US training just 60 Syrian rebels as part of $500m programme

Defence secretary Ash Carter said Washington's stringent vetting process was the primary reason for the "small class".
US defence secretary Ashton Carter testifies before a senate armed services committee hearing on countering ISIL on July 7, 2015. Jim Lo Scalzo/EPA
US defence secretary Ashton Carter testifies before a senate armed services committee hearing on countering ISIL on July 7, 2015. Jim Lo Scalzo/EPA

NEW YORK // The US military only has 60 recruits in its US$500 million (Dh1.8bn) programme aimed at training and arming a force of moderate Syrian rebels to fight ISIL, the US secretary of defence has admitted.

The train-and-equip programme was funded by congress last year, with the goal of producing around 5,000 Syrian fighters a year over three years. These fighters would build an on-the-ground partner force for the United States in Syria, theoretically capable of beating back ISIL and holding retaken territory.

But hostile questioning by Republican members of the senate armed services committee during a congressional hearing on Tuesday led to the revelation that the programme – which is based in Turkey, Jordan, Saudi Arabia and Qatar – has barely got off the ground.

Defence secretary Ash Carter said that the stringent vetting process was the primary reason for the “small class”.

“This is the number that got through a very vigorous vetting and selection process that we have,” he said.

Mr Carter defended the programme, saying that there are 7,000 prospective rebel recruits still in the vetting process and that “as training progresses, we are learning more about the opposition groups and building important relationships, which increases our ability to attract recruits and provides valuable intelligence for counter-ISIL operations”.

His remarks came a day after US president Barack Obama admitted that training the Syrian rebels was an aspect of the strategy to fight ISIL in Iraq and Syria that was “moving too slowly”, but that Washington will “ramp up [its] training and support of local forces” in Syria.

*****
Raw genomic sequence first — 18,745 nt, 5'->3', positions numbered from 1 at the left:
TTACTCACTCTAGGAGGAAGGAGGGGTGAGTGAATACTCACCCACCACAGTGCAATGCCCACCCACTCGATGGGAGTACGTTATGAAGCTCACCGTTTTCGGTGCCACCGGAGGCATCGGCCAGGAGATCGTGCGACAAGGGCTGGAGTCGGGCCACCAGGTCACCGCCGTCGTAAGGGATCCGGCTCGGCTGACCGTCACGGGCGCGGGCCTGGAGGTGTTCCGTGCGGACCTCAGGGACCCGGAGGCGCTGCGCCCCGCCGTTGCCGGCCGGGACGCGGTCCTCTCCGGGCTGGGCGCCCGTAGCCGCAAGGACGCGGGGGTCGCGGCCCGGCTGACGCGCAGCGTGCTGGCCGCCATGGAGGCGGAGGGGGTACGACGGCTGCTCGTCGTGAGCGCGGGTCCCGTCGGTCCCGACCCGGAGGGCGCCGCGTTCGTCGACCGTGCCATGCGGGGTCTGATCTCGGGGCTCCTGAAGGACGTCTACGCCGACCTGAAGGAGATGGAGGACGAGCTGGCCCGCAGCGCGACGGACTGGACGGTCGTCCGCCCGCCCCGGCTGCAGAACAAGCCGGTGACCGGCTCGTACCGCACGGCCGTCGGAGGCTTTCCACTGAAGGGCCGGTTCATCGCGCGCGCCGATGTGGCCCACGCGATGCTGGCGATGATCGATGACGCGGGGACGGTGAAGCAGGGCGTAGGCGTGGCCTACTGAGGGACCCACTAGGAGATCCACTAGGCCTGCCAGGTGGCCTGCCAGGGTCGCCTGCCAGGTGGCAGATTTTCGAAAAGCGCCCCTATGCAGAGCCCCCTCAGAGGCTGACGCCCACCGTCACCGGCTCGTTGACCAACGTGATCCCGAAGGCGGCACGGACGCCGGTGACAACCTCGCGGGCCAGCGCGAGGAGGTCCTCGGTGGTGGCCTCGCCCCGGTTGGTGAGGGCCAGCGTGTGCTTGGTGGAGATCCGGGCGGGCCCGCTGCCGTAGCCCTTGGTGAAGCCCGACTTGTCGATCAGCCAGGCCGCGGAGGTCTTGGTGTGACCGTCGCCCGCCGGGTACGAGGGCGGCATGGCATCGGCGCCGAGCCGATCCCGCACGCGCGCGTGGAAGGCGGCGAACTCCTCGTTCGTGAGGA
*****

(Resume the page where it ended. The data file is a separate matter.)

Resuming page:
But without fundamental shifts in US policy towards Syrian rebels, it is unclear how Washington will be able to find a significant number of recruits, let alone ramp up the programme.

“When you think about how strict they’ve been about vetting criteria, and you’re starting with such a limited pool, you end up with very few people coming out of the other end successfully,” said Faysal Itani, a Syria expert at the Atlantic Council think tank.

The vetting parameters disallow recruits who have worked with hardline extremist groups, even without being members, and seeks only those moderate rebels committed to a democratic and pluralistic Syria, said Mr Itani.

White House officials fear that weapons supplied to the rebels could be passed on to extremist groups, used against US interests by the vetted rebels themselves or turned against Syrian regime forces rather than ISIL, which is why the vetting process has been so slow.

Most crucially, the recruits must agree to only fight ISIL and not Syrian regime forces, with no US commitment to protect its trainees from the barrel bombs Syrian troops use to decimate civilian-populated rebel-held areas. The bombs have been deployed regularly against rebels already fighting ISIL.

There has been no decision made yet within the US administration on whether it would use air power to defend rebels against the Syrian attacks. Many within the administration fear that tipping the scales too heavily in the rebels’ favour could lead to regime collapse and a power vacuum filled by ISIL and other extremists.

“That decision will be faced when we introduce fighters into the field,” Mr Carter told the senate panel.

Reports suggest that dozens of rebels who were vetted for the programme have left because of these US-imposed conditions.

Another factor in the slow pace of the programme is the emergence of the YPG Kurdish militia in northern Syria as a capable ground force which the US can trust and is willing to support with airstrikes.

The YPG, or People’s Protection Units, along with a smaller number of Arab Syrian rebels, have surprisingly retaken up to a third of ISIL-held territory in Syria over the past month. This has made the complex and difficult process of building a Syrian anti-ISIL force less pressing, analysts say.

“They are the available solution, and because of that, why take the risks involved” in training rebels, Mr Itani said.

However, the short-term alliance with the YPG may eventually play into ISIL’s hands if Syrian Sunni Arabs feel threatened by the Kurdish forces, and may complicate the relationship with Turkey – a crucial country in the fight against ISIL which sees the YPG as part of the Kurdish separatist threat.

The YPG, observers say, is also not an enduring solution because of the need to eventually fight ISIL in Arab-majority areas in Syria.

Published: July 8, 2015 04:00 AM


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